Monday, 7 April 2014

The stylistic audacity of Uwe Johnson

There is prose and there is prose. I have always struggled with some of the magical realist writings but perhaps this has something to do with the fact that I don't read Spanish or (Brazilian) Portuguese so the particular melody of its most prominent examples escapes me. When it comes to German prose, there have been some books with international recognition recently. Daniel Kehlmann's Measuring the World and The Reader by Bernhard Schlink are probably good examples of solidly crafted German writing.

Yet, for all their surprising narrative turns and twists or observational acuity, the linguistic means employed in them are often pedestrian to say the least. In fact, I have not read any German novel or story recently that had a playful attitude to the German language. You have to go back to Uwe Johnson to find something remotely experimental when it comes to style. Johnson is famous (and perhaps notorious) for curious placements of adverbs in the sentence order. In his Frankfurter Lectures (published under the title Begleitumstaende) Johnson reveals the fights and arguments he had with proof readers and editors about his writing style. Yet, he offers a simple justification.

'Das ist die Absicht, Sie herauszulocken aus Ihren Lesegewohnheiten, und erlaubt ist es obendrein.' (p.188)

Johnson wanted to tease readers out of their comfort zone and challenge them linguistically. More so, his (grammatically correct) style functioned as a plot device, adopting different viewpoints and constantly shifting the centre of perspectival gravity. His book, Mutmassungen ueber Jakob is a brilliant example of this. As the plot thickens, the voices become almost unrecognisably and continually displaced, a narrative device that reflects the conspiratorial nature of human existence in a paranoid country embarking on a socialist path to human misery.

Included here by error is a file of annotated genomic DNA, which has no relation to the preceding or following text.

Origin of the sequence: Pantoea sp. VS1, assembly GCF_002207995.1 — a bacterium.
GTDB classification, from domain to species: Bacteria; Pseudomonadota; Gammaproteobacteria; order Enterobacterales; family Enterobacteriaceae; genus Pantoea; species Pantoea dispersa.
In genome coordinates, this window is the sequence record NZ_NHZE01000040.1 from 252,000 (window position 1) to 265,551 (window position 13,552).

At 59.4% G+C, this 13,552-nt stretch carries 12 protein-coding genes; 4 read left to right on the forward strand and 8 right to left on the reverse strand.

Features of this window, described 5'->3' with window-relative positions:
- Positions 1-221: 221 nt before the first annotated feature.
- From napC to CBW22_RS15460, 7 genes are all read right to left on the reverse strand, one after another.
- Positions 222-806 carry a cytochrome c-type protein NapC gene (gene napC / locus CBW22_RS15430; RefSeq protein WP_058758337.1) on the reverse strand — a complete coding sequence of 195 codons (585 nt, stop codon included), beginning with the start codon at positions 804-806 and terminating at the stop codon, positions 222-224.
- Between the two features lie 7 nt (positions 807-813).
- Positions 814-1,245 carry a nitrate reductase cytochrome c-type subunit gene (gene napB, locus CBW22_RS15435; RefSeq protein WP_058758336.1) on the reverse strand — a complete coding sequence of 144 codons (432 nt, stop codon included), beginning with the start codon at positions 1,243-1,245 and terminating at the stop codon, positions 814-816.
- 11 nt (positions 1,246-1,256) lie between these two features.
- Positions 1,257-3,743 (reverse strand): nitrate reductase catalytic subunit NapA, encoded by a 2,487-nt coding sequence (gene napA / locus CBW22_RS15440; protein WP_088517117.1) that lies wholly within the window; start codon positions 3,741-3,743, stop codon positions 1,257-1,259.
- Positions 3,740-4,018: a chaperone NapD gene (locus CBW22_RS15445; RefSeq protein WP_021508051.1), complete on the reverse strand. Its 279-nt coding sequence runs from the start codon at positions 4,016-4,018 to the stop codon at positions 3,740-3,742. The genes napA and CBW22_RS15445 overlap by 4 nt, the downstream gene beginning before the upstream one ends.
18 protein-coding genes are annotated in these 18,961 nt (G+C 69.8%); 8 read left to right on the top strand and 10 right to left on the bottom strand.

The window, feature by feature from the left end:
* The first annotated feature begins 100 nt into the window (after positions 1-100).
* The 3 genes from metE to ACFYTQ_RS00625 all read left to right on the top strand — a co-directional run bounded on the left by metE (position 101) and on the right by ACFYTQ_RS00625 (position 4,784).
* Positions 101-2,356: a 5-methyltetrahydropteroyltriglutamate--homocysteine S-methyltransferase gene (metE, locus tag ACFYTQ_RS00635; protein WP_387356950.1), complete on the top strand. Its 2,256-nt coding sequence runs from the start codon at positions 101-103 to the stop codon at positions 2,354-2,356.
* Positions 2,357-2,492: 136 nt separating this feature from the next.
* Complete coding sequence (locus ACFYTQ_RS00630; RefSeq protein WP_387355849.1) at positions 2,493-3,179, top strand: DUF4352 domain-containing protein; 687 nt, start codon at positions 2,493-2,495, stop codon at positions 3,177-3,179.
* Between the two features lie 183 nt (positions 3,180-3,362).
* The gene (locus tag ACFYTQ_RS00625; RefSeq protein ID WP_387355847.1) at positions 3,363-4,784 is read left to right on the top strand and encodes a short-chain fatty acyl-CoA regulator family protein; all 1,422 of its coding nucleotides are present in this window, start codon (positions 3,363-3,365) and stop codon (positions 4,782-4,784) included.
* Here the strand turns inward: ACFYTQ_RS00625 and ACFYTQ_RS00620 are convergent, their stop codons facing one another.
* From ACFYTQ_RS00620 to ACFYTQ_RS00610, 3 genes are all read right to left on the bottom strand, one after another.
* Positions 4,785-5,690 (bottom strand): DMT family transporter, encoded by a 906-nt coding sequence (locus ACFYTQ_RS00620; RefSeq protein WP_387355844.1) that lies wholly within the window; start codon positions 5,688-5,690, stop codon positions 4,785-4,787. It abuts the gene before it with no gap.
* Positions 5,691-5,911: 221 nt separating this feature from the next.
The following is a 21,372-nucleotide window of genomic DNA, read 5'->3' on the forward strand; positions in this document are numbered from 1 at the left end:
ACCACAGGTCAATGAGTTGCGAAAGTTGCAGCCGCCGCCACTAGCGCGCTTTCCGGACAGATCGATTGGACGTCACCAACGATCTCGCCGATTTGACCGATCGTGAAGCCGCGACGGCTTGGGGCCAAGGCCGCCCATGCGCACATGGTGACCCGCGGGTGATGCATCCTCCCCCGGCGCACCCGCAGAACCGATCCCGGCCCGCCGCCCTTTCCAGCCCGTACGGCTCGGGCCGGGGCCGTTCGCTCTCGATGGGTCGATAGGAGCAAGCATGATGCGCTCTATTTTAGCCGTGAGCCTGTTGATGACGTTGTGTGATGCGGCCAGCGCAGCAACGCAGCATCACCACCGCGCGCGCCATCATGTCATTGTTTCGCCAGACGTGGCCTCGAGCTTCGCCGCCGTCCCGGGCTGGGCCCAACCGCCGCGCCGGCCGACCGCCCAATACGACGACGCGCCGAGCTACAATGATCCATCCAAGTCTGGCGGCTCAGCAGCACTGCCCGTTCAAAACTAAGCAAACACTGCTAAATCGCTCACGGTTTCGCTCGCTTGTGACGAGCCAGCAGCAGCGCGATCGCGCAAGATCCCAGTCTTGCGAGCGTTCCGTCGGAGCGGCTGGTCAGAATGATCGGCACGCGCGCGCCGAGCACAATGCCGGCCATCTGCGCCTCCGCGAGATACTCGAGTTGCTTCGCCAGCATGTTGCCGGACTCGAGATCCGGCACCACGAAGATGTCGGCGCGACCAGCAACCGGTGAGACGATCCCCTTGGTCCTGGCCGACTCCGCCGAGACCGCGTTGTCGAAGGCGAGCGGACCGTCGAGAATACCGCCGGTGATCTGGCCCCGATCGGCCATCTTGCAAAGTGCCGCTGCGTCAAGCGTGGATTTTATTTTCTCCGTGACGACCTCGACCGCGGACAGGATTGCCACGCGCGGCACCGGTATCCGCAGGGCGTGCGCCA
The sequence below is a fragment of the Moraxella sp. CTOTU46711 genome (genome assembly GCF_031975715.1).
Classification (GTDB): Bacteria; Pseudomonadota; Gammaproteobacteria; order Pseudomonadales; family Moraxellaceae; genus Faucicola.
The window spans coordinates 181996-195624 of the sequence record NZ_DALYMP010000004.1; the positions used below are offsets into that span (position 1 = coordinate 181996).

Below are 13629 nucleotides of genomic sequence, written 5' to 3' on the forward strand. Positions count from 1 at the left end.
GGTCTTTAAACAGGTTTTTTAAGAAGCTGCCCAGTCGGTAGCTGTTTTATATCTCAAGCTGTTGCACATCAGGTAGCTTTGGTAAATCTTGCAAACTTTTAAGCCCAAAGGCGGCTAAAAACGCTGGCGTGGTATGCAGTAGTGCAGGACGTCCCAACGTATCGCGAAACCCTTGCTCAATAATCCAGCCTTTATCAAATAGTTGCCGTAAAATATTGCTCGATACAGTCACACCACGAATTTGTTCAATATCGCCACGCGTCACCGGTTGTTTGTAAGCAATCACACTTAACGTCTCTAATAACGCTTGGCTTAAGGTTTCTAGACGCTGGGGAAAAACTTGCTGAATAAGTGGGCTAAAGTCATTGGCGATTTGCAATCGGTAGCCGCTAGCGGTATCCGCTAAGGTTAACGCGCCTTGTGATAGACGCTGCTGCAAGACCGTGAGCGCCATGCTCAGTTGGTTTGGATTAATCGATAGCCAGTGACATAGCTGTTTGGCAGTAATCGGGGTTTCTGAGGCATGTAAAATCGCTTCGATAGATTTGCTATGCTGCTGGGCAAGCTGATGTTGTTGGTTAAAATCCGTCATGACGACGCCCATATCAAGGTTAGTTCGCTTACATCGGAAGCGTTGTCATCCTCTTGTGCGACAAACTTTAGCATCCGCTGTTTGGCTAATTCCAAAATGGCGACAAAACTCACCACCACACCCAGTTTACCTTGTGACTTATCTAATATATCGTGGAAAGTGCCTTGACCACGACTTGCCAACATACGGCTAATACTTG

Fighting with editors over the order of things in sentences - Uwe Johnson


Johnson always maintained that his writing style was guided by simplification rather than obfuscation. I somewhat disagree. Simplifying the structure of the German sentence often acted as a deliberate cover to keep the reader guessing who was talking. In a way, his writing mirrored the anxieties (and double think?) of East Germans as Big Brother was watching over them. Perhaps Johnson refused to see his writing as a measure of his location in time and place because he wanted to write a prose that proved timeless. For me, his rootedness in the paranoia of the East German regime produced a style that is here to stay, long after the Kehlmanns and Schlinks are forgotten.

No comments:

Post a comment